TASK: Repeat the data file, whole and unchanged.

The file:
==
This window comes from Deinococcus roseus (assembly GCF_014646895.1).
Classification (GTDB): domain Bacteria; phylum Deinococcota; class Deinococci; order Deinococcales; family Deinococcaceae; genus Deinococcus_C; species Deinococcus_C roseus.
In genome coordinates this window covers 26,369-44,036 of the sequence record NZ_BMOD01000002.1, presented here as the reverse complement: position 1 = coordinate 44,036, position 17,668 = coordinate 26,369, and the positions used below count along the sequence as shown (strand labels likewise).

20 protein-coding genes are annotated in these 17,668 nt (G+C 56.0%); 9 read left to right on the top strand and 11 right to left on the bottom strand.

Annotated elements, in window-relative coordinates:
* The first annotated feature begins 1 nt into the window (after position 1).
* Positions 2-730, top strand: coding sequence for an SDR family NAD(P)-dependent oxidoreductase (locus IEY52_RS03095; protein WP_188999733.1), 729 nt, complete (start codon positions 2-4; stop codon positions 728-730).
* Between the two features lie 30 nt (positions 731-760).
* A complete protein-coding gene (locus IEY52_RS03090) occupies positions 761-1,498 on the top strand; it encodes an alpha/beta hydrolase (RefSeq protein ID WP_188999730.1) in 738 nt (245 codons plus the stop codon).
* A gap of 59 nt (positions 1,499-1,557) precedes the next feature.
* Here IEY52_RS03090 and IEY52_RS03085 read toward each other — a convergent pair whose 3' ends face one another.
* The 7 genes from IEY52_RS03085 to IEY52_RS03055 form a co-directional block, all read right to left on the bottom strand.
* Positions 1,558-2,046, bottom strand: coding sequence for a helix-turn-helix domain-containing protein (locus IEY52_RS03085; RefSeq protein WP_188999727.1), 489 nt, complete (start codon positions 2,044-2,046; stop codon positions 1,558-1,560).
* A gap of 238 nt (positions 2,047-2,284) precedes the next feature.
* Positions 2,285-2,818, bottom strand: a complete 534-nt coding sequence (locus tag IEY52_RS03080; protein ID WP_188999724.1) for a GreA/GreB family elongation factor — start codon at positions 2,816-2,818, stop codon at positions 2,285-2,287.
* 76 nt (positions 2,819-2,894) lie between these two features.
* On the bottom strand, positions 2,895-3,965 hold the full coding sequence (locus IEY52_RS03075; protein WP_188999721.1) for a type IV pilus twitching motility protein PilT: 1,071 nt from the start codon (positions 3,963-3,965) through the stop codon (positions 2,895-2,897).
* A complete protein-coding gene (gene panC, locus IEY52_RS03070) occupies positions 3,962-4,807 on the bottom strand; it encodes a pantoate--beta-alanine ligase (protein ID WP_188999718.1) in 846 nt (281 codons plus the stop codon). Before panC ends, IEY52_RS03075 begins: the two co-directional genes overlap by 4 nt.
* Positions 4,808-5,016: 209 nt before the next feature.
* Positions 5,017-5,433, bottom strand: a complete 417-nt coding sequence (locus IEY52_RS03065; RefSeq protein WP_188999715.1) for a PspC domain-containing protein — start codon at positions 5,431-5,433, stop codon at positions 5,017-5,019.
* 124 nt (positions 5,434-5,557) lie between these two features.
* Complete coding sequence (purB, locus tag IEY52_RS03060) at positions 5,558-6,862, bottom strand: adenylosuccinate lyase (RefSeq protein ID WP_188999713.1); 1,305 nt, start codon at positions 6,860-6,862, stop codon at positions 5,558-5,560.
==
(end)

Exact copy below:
This window comes from Deinococcus roseus (assembly GCF_014646895.1).
Classification (GTDB): domain Bacteria; phylum Deinococcota; class Deinococci; order Deinococcales; family Deinococcaceae; genus Deinococcus_C; species Deinococcus_C roseus.
In genome coordinates this window covers 26,369-44,036 of the sequence record NZ_BMOD01000002.1, presented here as the reverse complement: position 1 = coordinate 44,036, position 17,668 = coordinate 26,369, and the positions used below count along the sequence as shown (strand labels likewise).

20 protein-coding genes are annotated in these 17,668 nt (G+C 56.0%); 9 read left to right on the top strand and 11 right to left on the bottom strand.

Annotated elements, in window-relative coordinates:
* The first annotated feature begins 1 nt into the window (after position 1).
* Positions 2-730, top strand: coding sequence for an SDR family NAD(P)-dependent oxidoreductase (locus IEY52_RS03095; protein WP_188999733.1), 729 nt, complete (start codon positions 2-4; stop codon positions 728-730).
* Between the two features lie 30 nt (positions 731-760).
* A complete protein-coding gene (locus IEY52_RS03090) occupies positions 761-1,498 on the top strand; it encodes an alpha/beta hydrolase (RefSeq protein ID WP_188999730.1) in 738 nt (245 codons plus the stop codon).
* A gap of 59 nt (positions 1,499-1,557) precedes the next feature.
* Here IEY52_RS03090 and IEY52_RS03085 read toward each other — a convergent pair whose 3' ends face one another.
* The 7 genes from IEY52_RS03085 to IEY52_RS03055 form a co-directional block, all read right to left on the bottom strand.
* Positions 1,558-2,046, bottom strand: coding sequence for a helix-turn-helix domain-containing protein (locus IEY52_RS03085; RefSeq protein WP_188999727.1), 489 nt, complete (start codon positions 2,044-2,046; stop codon positions 1,558-1,560).
* A gap of 238 nt (positions 2,047-2,284) precedes the next feature.
* Positions 2,285-2,818, bottom strand: a complete 534-nt coding sequence (locus tag IEY52_RS03080; protein ID WP_188999724.1) for a GreA/GreB family elongation factor — start codon at positions 2,816-2,818, stop codon at positions 2,285-2,287.
* 76 nt (positions 2,819-2,894) lie between these two features.
* On the bottom strand, positions 2,895-3,965 hold the full coding sequence (locus IEY52_RS03075; protein WP_188999721.1) for a type IV pilus twitching motility protein PilT: 1,071 nt from the start codon (positions 3,963-3,965) through the stop codon (positions 2,895-2,897).
* A complete protein-coding gene (gene panC, locus IEY52_RS03070) occupies positions 3,962-4,807 on the bottom strand; it encodes a pantoate--beta-alanine ligase (protein ID WP_188999718.1) in 846 nt (281 codons plus the stop codon). Before panC ends, IEY52_RS03075 begins: the two co-directional genes overlap by 4 nt.
* Positions 4,808-5,016: 209 nt before the next feature.
* Positions 5,017-5,433, bottom strand: a complete 417-nt coding sequence (locus IEY52_RS03065; RefSeq protein WP_188999715.1) for a PspC domain-containing protein — start codon at positions 5,431-5,433, stop codon at positions 5,017-5,019.
* 124 nt (positions 5,434-5,557) lie between these two features.
* Complete coding sequence (purB, locus tag IEY52_RS03060) at positions 5,558-6,862, bottom strand: adenylosuccinate lyase (RefSeq protein ID WP_188999713.1); 1,305 nt, start codon at positions 6,860-6,862, stop codon at positions 5,558-5,560.